Lifting and storing Dahlias

With our climate getting steadily warmer some people will argue that it is possible to over-winter dahlias in the ground. While in a mild winter this may be the case, as a rule it is always safer to lift and store the tubers rather than take your chances with the elements.
   Dahlias should be lifted once the first frosts have blackened the plants foliage but before the frost has had a chance to really penetrate the ground. To lift Dahlias you should first loosen the soil around the plant and then gently prise them upwards being very careful not to damage the tubers. A garden fork should be used for this job as there is less chance of damage to the roots. Once you have lifted the tubers, the old stems should be cut back to leave a stump about two inches long.
   Now that you have lifted the tubers, the next step is to dry them for storage. The traditional and probably still the best way of drying dahlia tubers is to stand them upside down in your garage or garden shed so that the moisture drains easily from the hollow stems. A convenient way of doing this is to support the tubers on a wire mesh as this both holds the roots steady and allows plenty of air to circulate around them. After about ten days the tuber should be dry enough to store. Any surplus soil still on the tubers should be removed at this stage. The stem should then be trimmed back to leave a stump about an inch long. Finally trim off any old roots and any roots less than half an inch thick, leaving a small compact tuber that will be easy to store.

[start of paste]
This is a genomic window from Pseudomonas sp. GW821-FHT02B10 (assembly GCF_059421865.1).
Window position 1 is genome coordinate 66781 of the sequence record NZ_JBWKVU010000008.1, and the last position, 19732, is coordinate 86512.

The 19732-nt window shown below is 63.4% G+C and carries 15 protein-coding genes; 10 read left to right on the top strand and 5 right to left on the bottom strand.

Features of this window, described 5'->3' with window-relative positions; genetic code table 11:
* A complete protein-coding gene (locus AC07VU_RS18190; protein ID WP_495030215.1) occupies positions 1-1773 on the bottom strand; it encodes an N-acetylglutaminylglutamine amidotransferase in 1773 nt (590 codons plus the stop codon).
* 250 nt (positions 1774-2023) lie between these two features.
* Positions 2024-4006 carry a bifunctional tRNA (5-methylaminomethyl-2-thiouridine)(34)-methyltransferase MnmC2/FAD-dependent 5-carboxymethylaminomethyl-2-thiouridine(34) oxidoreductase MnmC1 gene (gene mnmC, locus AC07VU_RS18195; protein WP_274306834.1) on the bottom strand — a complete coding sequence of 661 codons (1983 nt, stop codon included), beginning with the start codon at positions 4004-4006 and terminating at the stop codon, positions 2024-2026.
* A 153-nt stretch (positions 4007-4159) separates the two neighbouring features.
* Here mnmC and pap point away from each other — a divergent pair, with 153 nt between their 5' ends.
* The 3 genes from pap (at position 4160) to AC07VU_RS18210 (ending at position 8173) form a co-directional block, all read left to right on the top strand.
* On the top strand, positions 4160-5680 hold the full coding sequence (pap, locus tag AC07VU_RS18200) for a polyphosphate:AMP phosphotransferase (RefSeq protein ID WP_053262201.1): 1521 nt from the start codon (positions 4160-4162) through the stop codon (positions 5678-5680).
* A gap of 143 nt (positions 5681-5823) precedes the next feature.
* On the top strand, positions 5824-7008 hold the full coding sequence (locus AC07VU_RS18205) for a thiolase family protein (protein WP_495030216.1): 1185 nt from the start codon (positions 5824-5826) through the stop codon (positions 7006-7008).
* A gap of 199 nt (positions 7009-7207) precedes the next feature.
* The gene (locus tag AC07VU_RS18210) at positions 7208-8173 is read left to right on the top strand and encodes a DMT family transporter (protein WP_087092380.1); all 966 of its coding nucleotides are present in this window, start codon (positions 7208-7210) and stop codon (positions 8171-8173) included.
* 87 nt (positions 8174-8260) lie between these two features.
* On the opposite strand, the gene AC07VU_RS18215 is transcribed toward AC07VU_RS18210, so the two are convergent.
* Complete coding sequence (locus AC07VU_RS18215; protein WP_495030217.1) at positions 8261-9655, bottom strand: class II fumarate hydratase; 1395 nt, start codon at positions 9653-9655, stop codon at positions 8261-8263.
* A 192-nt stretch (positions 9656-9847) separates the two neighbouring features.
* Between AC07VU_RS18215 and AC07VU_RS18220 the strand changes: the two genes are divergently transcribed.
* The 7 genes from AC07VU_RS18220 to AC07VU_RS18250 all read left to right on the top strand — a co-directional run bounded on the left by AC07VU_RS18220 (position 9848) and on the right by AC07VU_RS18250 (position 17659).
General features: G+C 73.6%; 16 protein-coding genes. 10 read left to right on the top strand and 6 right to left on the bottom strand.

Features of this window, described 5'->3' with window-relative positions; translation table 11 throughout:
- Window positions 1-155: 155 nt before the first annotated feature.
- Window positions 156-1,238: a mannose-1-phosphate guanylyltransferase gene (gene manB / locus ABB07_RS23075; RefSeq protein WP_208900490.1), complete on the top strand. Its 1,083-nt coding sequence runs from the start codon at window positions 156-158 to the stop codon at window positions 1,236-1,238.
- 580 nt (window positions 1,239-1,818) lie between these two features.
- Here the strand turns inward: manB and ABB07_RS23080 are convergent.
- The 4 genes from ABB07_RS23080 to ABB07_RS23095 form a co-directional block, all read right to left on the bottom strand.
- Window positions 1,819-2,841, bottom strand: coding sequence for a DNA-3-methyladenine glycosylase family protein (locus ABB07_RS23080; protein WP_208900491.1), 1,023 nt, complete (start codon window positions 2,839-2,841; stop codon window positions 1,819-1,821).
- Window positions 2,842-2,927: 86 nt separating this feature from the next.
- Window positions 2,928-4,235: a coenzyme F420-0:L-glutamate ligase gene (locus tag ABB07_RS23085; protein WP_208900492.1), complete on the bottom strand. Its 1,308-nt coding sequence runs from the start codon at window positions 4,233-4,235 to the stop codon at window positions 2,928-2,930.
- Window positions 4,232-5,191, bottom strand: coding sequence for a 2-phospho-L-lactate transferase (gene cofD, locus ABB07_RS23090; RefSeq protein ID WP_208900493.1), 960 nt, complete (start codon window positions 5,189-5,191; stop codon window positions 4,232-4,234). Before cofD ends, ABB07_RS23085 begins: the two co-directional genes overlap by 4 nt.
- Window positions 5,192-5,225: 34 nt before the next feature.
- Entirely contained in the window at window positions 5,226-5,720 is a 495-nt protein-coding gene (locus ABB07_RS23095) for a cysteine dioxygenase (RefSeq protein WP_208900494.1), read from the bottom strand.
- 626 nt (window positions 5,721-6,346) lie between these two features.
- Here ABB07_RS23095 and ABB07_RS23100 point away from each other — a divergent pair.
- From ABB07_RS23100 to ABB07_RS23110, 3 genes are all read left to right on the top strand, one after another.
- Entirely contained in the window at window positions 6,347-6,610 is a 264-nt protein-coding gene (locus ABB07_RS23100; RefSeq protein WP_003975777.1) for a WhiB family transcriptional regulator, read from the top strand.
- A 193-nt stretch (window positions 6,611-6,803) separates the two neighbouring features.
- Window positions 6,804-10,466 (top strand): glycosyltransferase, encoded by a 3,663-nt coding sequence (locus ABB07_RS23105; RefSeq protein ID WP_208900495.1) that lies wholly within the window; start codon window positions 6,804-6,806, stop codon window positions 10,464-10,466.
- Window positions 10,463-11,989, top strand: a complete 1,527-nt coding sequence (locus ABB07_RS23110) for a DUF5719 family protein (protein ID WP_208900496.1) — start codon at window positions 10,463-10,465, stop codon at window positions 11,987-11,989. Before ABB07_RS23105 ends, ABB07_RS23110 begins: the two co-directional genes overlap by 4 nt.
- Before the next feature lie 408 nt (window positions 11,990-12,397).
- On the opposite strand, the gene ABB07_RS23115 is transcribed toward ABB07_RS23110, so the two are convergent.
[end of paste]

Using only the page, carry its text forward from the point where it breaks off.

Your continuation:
Store the tubers in well insulated wooden boxes with something like crumpled up newspaper or wood shavings packed lightly between them. Tomato boxes are ideal for storing tubers as they allow the air to circulate round the roots even when they are stacked on top of each other. Place these boxes in a frost free place such as a shed or garage. If you don¬ít have a shed or a garage a spare bedroom will do provided it is not to warm as this will cause the roots dry out. Keep an eye to your tubers throughout the winter to ensure that they are all still sound.
© Copyright, Highland Landscapes, Letterkenny, 2008.